Mr. INHOFE. Mr. President, 10 days ago was the 25th anniversary of a policy in this country that was articulated in a treaty called the ABM Treaty. It was a treaty that many of us at that time did not think was in the best interests of this country. It was a treaty that came from the Nixon administration, a Republican administration. Of course, Henry Kissinger was the architect of that treaty in 1972.
Essentially what it did was say to any adversaries out there that we will agree to disarm and not to be prepared to defend ourselves if you agree to do the same thing. Some people refer to it as mutual assured destruction, a policy I certainly did not adhere to at the time, did not feel was good policy for this country. However, there was an argument at that time, because we had two superpowers--we had the then Soviet Union and of course the United States--and at that time we had pretty good intelligence on them, they had pretty good intelligence on us, so I suppose we would be overly critical if we said there was just no justification for that program, even though I personally disagreed with it at that time.
Since that time, starting in 1983 in the Reagan administration, we have elevated the debate that there is a great threat out there and that threat is from the many countries that now have weapons of mass destruction. Over 25 nations now have those weapons, either chemical, biological, or nuclear weapons. The critics, those who would take that money and apply it to social programs as opposed to defending our Nation, use such titles as `star wars,' and they talk about the billions of dollars that have been invested.
Anyway, we are at a point right now where something very interesting has happened just recently. That is, on this 25th anniversary, we have found that the Clinton administration, just about 10 days ago, agreed to create new parties to the ABM Treaty. That would be Belarus, Kazakhstan, Ukraine, and Russia. This is going to have to come before this body. I think this is an opportunity that we need to be looking for, because all it would take is 34 Senators to reject this multilateralization of the ABM Treaty.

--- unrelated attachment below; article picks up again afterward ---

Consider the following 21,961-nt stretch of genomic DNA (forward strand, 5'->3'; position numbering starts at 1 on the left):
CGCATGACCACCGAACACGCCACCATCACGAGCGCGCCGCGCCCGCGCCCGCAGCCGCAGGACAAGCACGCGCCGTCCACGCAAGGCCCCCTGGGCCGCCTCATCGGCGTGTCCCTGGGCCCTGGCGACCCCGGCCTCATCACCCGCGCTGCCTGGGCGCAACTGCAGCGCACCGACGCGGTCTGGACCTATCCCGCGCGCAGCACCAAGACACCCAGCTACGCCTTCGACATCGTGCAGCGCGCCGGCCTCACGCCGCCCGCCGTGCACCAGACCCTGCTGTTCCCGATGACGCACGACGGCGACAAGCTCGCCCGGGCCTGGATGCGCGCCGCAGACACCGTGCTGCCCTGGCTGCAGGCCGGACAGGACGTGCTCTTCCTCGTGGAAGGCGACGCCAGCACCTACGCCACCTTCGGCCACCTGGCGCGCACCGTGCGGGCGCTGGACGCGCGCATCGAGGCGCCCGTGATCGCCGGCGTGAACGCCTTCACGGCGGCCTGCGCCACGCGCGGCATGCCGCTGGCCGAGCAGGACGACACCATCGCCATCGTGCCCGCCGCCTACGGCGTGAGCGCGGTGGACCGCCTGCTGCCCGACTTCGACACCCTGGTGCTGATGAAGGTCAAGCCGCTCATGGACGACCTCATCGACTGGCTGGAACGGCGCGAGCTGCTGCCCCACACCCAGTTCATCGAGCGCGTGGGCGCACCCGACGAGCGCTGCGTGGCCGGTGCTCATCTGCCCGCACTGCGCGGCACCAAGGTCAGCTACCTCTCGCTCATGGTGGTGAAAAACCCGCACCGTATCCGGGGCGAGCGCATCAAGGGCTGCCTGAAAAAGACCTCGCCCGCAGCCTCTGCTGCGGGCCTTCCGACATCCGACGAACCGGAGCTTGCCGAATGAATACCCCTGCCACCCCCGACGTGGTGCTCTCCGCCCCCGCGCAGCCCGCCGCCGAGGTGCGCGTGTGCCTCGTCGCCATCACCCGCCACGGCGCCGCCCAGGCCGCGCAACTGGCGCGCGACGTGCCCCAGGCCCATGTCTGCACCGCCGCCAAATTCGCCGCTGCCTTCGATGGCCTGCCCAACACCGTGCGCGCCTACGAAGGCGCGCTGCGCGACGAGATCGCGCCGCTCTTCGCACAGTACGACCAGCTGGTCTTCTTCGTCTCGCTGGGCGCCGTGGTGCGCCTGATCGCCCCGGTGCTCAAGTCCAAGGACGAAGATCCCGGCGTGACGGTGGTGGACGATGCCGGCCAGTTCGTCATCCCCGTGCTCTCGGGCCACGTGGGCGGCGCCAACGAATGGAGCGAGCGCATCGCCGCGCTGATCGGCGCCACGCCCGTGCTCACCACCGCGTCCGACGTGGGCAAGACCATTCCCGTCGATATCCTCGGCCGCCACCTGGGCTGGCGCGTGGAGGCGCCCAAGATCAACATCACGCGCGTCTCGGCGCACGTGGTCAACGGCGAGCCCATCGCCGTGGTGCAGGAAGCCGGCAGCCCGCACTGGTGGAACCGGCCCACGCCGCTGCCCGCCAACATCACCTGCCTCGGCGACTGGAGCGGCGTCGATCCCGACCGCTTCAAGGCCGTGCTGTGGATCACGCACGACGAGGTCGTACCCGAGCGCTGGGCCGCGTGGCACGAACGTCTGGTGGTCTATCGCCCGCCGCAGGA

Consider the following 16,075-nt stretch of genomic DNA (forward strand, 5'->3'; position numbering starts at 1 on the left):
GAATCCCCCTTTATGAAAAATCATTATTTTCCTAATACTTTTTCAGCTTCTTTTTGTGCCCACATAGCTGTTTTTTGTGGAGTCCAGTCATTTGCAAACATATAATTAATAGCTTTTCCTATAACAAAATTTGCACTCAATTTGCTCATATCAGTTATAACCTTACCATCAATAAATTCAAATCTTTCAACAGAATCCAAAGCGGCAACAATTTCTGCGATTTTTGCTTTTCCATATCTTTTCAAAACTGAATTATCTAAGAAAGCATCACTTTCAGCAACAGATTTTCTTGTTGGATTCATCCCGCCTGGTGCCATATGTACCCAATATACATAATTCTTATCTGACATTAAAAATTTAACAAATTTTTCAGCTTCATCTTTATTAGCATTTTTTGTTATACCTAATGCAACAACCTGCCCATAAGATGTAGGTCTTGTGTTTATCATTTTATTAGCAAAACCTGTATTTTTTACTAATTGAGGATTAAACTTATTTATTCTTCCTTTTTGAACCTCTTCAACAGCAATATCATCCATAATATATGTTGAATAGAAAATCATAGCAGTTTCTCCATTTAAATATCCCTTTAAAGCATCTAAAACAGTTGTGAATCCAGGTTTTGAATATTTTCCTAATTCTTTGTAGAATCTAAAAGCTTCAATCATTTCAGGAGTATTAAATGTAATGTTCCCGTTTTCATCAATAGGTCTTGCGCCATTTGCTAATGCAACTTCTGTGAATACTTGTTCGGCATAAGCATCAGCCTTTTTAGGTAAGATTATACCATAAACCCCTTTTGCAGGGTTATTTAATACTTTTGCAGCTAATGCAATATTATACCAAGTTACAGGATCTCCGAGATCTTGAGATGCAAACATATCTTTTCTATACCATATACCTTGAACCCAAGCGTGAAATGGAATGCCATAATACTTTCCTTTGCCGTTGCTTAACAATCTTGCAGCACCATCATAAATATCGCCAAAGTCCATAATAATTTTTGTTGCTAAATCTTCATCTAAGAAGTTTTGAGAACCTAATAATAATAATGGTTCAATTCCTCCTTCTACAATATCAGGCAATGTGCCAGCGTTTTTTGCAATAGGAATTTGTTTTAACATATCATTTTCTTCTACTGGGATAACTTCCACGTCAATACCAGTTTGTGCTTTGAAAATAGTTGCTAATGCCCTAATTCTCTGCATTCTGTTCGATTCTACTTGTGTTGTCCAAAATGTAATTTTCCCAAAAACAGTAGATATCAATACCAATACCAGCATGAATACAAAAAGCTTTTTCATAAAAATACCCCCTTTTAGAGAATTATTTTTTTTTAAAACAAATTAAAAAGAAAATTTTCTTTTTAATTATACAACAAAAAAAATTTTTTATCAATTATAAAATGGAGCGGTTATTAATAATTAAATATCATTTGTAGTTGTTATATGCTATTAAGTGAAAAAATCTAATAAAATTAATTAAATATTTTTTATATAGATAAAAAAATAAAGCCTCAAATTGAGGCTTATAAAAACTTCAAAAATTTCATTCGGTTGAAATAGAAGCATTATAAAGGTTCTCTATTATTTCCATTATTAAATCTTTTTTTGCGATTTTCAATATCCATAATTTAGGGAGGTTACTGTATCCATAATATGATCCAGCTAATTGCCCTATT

Right now we have a number of systems that we are putting into place to defend the United States of America, both the national missile defense as well as a theater defense. Certainly, with what is going on right now in Russia and Iran, the need for such a system has been elevated in the minds of most Americans.
We have right now, as we speak, 22 Aegis ships that are floating out there in the ocean, already deployed. They have the capability of knocking down missiles when they are coming in. All we have to do is take them to the upper tier, and we will have in place a national missile defense system. Certainly that is something that could take care of our theater missile needs. So several of us feel that we should go ahead and conclude that is the system that we need. However, that does violate, probably violates, the ABM Treaty, as it is in place today. So I believe we should take this opportunity that is there, when it comes before this body for ratification, to reject this and thereby kill the ABM Treaty, which certainly is outdated.